“But it was in Hamilton when we were set to play New Year’s Eve that we actually recorded one of the songs for the new album,” adds Dunaway. “I had tried to get Joe and Albert to write this song. I had the concept for “More Cowbell”. For two years, I tried to get them to write it so finally I went ahead and wrote it. We were at the house of our friends Dave [Elley, Orphans and Tongue Fu] and Kerry [Wade, Blackbird Studios, the Lorrainas] on New Year’s Eve day and I played the demo for Joe and Albert and they said, ‘we’ve got to record this live’. I said, ‘no kidding, that’s what I’ve been telling you.’ And they said, “no, we mean tonight.’ We ran through it twice at sound check and the recording is the first time we ever played it on New Year’s Eve 2011 at This Ain’t Hollywood in Hamilton.”
Recorded by local musician and TAH soundman Ian Nielsen on a 24-track soundboard and mixed by Joe Bouchard, “More Cowbell [Gotta Fever]” also features Tish Bellomo, Cindy Dunaway, Buckshot Bebee, Lisa Winn, Kerry Wade, Janice Bielski and Lesa O'Connell on backing vocals. The legendary new song that plays up the cowbell theme anchors an album with some classic sounds on all new originals. And Hamilton becomes the official release party city when Blue Coupe returns with the new disc.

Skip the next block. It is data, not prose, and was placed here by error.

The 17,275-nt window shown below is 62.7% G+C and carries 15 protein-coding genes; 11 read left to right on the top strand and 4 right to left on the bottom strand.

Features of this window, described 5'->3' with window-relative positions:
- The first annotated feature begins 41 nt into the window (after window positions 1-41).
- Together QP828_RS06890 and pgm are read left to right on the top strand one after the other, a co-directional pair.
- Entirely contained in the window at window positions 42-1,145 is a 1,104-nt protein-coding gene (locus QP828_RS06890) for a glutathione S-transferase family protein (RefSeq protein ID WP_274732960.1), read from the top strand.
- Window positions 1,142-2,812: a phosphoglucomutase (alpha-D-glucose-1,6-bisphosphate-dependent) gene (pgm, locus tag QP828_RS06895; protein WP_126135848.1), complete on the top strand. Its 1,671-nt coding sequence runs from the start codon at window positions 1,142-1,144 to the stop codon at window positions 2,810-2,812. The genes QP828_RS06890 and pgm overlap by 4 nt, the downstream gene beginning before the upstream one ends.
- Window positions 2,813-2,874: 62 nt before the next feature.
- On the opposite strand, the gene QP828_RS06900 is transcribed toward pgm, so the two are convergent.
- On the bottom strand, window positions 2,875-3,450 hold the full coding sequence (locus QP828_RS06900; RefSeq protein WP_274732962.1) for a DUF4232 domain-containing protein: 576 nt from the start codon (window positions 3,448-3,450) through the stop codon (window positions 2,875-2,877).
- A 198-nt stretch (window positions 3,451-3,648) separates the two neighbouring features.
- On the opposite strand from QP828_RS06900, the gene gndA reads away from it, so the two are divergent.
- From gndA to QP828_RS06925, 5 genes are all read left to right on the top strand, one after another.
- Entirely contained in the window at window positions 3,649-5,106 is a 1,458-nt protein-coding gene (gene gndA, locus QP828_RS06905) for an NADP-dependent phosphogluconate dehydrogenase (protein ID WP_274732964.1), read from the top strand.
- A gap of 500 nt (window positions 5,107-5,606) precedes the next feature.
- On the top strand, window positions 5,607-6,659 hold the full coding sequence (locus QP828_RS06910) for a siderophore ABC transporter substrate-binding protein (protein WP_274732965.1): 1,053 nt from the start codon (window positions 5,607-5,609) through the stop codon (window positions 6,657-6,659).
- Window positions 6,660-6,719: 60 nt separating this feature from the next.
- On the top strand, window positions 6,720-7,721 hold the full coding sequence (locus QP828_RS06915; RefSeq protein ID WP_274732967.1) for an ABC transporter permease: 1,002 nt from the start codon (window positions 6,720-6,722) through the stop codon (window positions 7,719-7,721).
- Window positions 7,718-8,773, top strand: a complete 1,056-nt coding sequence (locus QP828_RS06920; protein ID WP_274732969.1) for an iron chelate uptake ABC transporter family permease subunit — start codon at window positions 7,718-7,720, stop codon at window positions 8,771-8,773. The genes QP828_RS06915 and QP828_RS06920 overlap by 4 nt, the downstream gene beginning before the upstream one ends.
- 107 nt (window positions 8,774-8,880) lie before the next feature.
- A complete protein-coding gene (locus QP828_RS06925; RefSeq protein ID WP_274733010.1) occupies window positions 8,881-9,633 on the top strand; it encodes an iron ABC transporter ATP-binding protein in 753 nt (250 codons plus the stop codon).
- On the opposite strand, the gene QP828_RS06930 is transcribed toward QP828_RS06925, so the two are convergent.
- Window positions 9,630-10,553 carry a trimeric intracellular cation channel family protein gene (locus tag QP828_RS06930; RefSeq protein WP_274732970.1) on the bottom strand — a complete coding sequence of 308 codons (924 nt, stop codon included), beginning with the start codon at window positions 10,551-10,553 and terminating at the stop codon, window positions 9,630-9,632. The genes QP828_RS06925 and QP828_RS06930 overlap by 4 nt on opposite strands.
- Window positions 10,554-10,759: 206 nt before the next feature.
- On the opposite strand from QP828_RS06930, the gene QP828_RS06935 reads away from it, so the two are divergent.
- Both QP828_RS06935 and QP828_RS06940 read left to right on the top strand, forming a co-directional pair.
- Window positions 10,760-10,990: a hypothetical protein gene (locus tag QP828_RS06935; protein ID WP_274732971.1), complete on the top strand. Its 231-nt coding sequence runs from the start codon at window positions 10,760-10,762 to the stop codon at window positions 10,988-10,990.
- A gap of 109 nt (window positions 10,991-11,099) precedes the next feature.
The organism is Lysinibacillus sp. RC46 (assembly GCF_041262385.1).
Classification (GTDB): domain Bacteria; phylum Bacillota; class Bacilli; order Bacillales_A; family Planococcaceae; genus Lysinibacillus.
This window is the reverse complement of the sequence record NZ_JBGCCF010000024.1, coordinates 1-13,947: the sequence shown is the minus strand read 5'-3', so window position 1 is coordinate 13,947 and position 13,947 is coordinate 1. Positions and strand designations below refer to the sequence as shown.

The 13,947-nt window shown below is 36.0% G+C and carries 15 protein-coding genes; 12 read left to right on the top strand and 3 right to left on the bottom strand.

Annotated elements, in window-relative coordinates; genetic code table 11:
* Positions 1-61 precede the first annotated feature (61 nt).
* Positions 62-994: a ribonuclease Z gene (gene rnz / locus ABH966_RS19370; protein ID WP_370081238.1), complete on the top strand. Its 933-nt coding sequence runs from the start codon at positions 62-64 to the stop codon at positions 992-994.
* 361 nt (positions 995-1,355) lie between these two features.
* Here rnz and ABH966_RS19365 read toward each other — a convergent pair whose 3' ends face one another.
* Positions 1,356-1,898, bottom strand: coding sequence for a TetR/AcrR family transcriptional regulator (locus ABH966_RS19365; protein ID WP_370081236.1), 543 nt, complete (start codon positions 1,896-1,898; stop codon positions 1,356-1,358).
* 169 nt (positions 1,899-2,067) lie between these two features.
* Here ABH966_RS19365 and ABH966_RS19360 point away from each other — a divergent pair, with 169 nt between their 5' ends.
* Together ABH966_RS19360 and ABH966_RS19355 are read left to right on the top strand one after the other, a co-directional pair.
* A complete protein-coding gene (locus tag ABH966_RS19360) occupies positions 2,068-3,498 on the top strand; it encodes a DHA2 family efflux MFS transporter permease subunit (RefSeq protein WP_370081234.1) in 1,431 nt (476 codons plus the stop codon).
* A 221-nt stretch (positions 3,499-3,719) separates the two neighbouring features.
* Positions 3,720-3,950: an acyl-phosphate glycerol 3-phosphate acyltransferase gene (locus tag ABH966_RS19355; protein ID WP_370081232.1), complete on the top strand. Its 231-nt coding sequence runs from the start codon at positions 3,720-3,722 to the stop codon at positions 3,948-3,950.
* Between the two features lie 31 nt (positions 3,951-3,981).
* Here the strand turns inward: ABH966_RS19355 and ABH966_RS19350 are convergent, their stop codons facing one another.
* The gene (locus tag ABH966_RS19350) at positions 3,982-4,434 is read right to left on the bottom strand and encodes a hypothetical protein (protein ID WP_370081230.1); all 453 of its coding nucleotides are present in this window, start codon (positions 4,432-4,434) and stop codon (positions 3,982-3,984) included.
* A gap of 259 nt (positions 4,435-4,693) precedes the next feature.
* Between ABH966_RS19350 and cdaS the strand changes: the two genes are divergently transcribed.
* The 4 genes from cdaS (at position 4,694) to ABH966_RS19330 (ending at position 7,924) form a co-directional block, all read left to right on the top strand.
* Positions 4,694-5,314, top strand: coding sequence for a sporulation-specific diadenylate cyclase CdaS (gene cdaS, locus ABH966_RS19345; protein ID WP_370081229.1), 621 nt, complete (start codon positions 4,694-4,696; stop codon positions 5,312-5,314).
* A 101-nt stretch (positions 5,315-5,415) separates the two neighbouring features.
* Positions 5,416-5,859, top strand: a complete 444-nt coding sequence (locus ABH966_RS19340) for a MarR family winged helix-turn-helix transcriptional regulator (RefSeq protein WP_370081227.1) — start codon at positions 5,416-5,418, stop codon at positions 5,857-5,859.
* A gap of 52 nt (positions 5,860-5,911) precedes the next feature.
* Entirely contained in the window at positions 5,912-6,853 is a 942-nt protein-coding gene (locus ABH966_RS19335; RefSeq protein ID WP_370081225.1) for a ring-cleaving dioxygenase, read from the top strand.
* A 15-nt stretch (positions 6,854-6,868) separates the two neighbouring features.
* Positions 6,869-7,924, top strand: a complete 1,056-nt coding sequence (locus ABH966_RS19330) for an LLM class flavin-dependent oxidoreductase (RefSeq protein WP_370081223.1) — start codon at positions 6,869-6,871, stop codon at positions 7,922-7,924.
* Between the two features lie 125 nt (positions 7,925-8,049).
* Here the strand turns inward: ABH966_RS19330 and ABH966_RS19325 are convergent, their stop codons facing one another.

“Al and Joe are both prolific songwriters and multi-instrumentalists and music teachers,” notes Dunaway. “Albert teaches at a school in NYC so imagine being the only kid in a classroom and having two teachers like Joe and Albert — that’s what Blue Coupe is for me. We all are writing a lot, we wrote 35 songs for this album and whittled it down to 13.
“So we did once rely a lot on our history of our respective groups but now that our new albums have been so well received, we wrote the album with a very live feel and we can do ten of them and get a very warm reception,” adds Dunaway. “Fans recognize the BOC and Alice Cooper Group style and they can recognize a lot of that in what we do and we can get away with doing that many new songs in a set and they’re familiar with it. But we are known to throw in whatever on a whim. We like to mix it up. I don’t think we’ve ever did the same set twice in five years. This time, we’re doing a few shows in Toronto and Kitchener but love going up to Canada, especially Hamilton. A piece of the new album was recorded there — Hamilton is a rocking town, that’s why we keep coming back.”V
Blue Coupe plays this Saturday August 24 at This Ain’t Hollywood with Top Dead Centre and Rothwell. Click on Bluecoupeband.com